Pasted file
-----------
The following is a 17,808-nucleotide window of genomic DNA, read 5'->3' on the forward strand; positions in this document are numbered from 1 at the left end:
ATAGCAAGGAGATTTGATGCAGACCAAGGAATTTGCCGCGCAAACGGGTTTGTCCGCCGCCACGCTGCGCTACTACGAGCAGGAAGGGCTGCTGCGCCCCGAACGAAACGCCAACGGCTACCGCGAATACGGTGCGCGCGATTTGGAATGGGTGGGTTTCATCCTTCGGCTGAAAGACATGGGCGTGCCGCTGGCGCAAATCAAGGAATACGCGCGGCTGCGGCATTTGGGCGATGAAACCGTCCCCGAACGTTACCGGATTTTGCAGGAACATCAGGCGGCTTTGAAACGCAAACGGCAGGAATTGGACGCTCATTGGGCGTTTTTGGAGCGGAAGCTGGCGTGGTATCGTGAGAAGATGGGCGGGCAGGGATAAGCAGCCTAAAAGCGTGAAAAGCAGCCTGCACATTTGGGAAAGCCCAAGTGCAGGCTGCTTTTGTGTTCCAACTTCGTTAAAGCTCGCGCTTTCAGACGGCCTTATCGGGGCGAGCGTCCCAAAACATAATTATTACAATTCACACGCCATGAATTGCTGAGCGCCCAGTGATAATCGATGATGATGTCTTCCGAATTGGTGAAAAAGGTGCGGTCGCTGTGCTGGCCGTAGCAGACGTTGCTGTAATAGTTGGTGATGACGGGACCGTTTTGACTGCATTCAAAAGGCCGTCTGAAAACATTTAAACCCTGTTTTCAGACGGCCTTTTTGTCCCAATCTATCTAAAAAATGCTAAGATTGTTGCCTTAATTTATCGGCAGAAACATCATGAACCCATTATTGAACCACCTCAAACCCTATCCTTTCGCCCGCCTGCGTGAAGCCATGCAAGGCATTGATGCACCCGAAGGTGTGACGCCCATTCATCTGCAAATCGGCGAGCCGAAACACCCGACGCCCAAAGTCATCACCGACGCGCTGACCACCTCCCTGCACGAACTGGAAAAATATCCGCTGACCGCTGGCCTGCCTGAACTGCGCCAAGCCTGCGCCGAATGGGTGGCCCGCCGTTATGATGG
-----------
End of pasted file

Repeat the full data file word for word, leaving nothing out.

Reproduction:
The following is a 17,808-nucleotide window of genomic DNA, read 5'->3' on the forward strand; positions in this document are numbered from 1 at the left end:
ATAGCAAGGAGATTTGATGCAGACCAAGGAATTTGCCGCGCAAACGGGTTTGTCCGCCGCCACGCTGCGCTACTACGAGCAGGAAGGGCTGCTGCGCCCCGAACGAAACGCCAACGGCTACCGCGAATACGGTGCGCGCGATTTGGAATGGGTGGGTTTCATCCTTCGGCTGAAAGACATGGGCGTGCCGCTGGCGCAAATCAAGGAATACGCGCGGCTGCGGCATTTGGGCGATGAAACCGTCCCCGAACGTTACCGGATTTTGCAGGAACATCAGGCGGCTTTGAAACGCAAACGGCAGGAATTGGACGCTCATTGGGCGTTTTTGGAGCGGAAGCTGGCGTGGTATCGTGAGAAGATGGGCGGGCAGGGATAAGCAGCCTAAAAGCGTGAAAAGCAGCCTGCACATTTGGGAAAGCCCAAGTGCAGGCTGCTTTTGTGTTCCAACTTCGTTAAAGCTCGCGCTTTCAGACGGCCTTATCGGGGCGAGCGTCCCAAAACATAATTATTACAATTCACACGCCATGAATTGCTGAGCGCCCAGTGATAATCGATGATGATGTCTTCCGAATTGGTGAAAAAGGTGCGGTCGCTGTGCTGGCCGTAGCAGACGTTGCTGTAATAGTTGGTGATGACGGGACCGTTTTGACTGCATTCAAAAGGCCGTCTGAAAACATTTAAACCCTGTTTTCAGACGGCCTTTTTGTCCCAATCTATCTAAAAAATGCTAAGATTGTTGCCTTAATTTATCGGCAGAAACATCATGAACCCATTATTGAACCACCTCAAACCCTATCCTTTCGCCCGCCTGCGTGAAGCCATGCAAGGCATTGATGCACCCGAAGGTGTGACGCCCATTCATCTGCAAATCGGCGAGCCGAAACACCCGACGCCCAAAGTCATCACCGACGCGCTGACCACCTCCCTGCACGAACTGGAAAAATATCCGCTGACCGCTGGCCTGCCTGAACTGCGCCAAGCCTGCGCCGAATGGGTGGCCCGCCGTTATGATGG